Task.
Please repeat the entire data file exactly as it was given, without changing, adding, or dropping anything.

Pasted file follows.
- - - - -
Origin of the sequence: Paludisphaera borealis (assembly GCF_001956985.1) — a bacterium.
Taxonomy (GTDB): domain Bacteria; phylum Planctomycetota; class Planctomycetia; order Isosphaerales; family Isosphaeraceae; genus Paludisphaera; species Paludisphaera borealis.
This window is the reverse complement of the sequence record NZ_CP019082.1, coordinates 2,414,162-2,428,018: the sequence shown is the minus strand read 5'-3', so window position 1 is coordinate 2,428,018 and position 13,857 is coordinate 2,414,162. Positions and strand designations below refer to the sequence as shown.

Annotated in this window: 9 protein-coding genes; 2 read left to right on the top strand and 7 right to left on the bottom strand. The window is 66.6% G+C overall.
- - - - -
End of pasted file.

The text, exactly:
Origin of the sequence: Paludisphaera borealis (assembly GCF_001956985.1) — a bacterium.
Taxonomy (GTDB): domain Bacteria; phylum Planctomycetota; class Planctomycetia; order Isosphaerales; family Isosphaeraceae; genus Paludisphaera; species Paludisphaera borealis.
This window is the reverse complement of the sequence record NZ_CP019082.1, coordinates 2,414,162-2,428,018: the sequence shown is the minus strand read 5'-3', so window position 1 is coordinate 2,428,018 and position 13,857 is coordinate 2,414,162. Positions and strand designations below refer to the sequence as shown.

Annotated in this window: 9 protein-coding genes; 2 read left to right on the top strand and 7 right to left on the bottom strand. The window is 66.6% G+C overall.